Coronavirus threat is probably worse than you think

The coronavirus outbreak—or more accurately, the policy response to it—will have a much bigger impact on output and prices, both in China and around the world, than markets seem to expect.  

Companies that produce goods or services using made-in-China parts, assemblies or finished goods are being forced to shut down because factories in China cannot produce or cannot ship their goods.  It only takes one missing bit to stop an entire assembly line.  

Companies around the world that sell goods into China, many of which generate substantial chunks of their total revenues and profits from this source, are losing business.  No one feels much like buying new sneakers, a new iPhone or a new car if they are furloughed because of the virus, or if they are quarantined.  Starbucks has more outlets in China than anywhere in the world outside the United States.  No one who is quarantined or out of work is buying a latté!

Take a moment to contemplate the fate of airlines in this crisis.  They are among the firms most dependent on bank and vendor credit to finance their capital equipment.  The New York Times reports the cancellation of more than 13,000 flights per day at China’s 220-plus airports.  What was 15,000 departures and arrivals daily in mid-January is down to just 2,000 or so right now.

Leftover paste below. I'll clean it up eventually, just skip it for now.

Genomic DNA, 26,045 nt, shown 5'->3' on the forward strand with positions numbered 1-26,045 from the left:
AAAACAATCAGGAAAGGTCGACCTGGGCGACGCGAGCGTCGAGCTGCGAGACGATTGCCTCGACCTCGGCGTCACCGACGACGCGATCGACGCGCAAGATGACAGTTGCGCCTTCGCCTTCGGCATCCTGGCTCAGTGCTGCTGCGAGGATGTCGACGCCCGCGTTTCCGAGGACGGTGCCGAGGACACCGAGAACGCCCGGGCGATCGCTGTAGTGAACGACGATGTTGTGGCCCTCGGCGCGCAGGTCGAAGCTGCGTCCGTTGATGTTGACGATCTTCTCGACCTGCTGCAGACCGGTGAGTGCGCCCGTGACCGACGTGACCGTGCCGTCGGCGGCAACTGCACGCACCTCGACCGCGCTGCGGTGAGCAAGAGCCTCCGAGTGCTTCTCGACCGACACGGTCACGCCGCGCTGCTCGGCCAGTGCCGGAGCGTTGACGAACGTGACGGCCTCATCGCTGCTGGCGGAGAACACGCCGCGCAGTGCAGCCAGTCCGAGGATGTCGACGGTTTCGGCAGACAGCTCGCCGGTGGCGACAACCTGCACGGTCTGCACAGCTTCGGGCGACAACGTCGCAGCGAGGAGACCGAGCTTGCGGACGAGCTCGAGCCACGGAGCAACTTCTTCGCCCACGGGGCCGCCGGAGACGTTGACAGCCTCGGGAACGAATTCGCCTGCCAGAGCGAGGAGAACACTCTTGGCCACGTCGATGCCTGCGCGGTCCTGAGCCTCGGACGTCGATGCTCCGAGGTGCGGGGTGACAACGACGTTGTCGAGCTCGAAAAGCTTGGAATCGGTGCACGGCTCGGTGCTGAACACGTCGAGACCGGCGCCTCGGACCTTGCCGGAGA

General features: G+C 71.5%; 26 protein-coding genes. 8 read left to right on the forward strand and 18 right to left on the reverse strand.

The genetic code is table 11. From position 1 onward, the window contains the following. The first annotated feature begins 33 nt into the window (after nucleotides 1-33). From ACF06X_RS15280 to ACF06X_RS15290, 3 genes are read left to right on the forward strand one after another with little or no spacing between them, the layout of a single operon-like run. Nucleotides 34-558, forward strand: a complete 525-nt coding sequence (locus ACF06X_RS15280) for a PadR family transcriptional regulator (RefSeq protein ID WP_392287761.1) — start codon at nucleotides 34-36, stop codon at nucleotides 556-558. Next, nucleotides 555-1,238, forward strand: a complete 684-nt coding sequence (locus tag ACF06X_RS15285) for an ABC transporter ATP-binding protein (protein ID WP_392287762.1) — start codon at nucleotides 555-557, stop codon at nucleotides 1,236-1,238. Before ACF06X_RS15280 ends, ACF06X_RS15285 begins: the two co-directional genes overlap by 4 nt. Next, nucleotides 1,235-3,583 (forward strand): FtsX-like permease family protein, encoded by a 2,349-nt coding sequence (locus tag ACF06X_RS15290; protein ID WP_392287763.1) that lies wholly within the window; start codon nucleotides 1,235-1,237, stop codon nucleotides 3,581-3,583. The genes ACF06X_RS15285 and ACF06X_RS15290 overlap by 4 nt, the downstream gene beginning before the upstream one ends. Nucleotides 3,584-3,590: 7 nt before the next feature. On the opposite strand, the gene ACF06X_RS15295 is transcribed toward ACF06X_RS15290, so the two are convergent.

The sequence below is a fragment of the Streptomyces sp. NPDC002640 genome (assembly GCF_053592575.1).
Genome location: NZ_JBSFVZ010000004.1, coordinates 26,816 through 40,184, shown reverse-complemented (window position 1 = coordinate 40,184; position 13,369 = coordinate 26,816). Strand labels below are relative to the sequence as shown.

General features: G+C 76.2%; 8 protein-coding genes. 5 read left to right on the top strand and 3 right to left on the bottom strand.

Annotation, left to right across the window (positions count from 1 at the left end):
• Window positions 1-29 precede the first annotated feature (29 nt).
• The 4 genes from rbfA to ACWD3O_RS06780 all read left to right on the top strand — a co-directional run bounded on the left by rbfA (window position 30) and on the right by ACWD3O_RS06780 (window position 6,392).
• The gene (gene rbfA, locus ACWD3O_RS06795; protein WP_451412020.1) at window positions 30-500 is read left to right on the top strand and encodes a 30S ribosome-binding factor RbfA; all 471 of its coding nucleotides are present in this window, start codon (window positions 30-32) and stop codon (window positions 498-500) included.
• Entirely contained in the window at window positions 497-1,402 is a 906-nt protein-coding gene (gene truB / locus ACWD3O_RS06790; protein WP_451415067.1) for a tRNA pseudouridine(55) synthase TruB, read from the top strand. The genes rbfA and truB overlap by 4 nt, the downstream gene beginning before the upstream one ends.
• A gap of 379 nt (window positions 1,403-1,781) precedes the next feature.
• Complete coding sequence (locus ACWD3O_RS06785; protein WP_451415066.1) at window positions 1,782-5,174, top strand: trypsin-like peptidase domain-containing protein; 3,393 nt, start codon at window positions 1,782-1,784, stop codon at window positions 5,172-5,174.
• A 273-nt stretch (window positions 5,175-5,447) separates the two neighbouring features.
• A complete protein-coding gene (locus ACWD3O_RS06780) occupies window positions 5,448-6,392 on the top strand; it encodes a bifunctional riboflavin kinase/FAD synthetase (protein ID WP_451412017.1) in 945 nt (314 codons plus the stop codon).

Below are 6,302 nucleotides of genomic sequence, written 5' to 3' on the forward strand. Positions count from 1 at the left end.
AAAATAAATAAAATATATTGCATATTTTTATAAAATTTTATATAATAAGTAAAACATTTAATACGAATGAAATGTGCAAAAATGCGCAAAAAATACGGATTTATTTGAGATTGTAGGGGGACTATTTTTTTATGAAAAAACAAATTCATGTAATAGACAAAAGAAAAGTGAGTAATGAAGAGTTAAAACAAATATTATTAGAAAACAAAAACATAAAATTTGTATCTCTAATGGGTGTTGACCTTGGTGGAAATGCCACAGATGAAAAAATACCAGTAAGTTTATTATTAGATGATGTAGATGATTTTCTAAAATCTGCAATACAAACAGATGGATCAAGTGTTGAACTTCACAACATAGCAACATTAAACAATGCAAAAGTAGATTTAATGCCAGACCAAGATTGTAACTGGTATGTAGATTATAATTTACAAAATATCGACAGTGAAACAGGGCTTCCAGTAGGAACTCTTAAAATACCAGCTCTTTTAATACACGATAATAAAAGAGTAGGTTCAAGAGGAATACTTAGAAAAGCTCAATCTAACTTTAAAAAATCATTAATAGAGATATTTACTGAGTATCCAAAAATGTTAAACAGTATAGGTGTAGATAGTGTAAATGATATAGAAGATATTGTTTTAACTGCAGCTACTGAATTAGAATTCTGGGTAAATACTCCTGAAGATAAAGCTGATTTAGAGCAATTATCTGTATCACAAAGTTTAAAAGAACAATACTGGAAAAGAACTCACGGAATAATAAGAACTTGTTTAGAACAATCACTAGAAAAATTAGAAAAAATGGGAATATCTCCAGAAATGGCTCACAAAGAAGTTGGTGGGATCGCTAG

What does that mean for the economy?  Each plane would have between two and six pilots on board.  Assuming an average of three in the cockpit, that is 39,000 days of pilot costs to airlines that do not lay them off—as much as $15.6 million per day.  Cabin crews of between two and ten would be furloughed.  And what about the ground crew?  That is a lot of people to pay for doing nothing… or it is a lot of jobs lost.  On the revenue side, figuring 100 paid seats per plane lost at maybe $200 per seat on average would be $20,000 per plane in revenues lost, or $260 million per day.   If each of those passengers would have spent $15 in the terminal on pizza, bad sandwiches and overpriced coffee, that money is lost, too.  That is another $19.5 million per day.

Estimating about 10,000 gallons of jet fuel per flight, that adds up to a 130-million-gallon-per-day reduction in global demand for Jet A, or about one third of total global demand, by our estimate.

What happens if airlines cannot make interest payments on aircraft loans?  If there are defaults, is the banking system adequately reserved?  Or, is the government able and willing to step in with a bailout, as Hainan did for failing HNA last week?  We just do not know—we have not seen anything like this before.

We see the key risk for financial market participants worldwide coming from the vulnerability of China’s financial sector:  A banking system crisis in China would ripple around the world. As we saw in 2008, a financial failure means supply chains would be disrupted for a longer period.  Sales of foreign companies in China would be stalled for longer.  China might have to liquidate foreign reserves in a crisis, pushing down asset prices.  So we applaud the PBOC’s move to inject liquidity into the banking system.  Our little mantra goes like this:   Save the banks, save the economy… and save the world.  Watch for any breaking news about China’s banks that might foretell of bigger problems.

To see more insights from Carl Weinberg, request a free trial of Notes on the China’s Economy.
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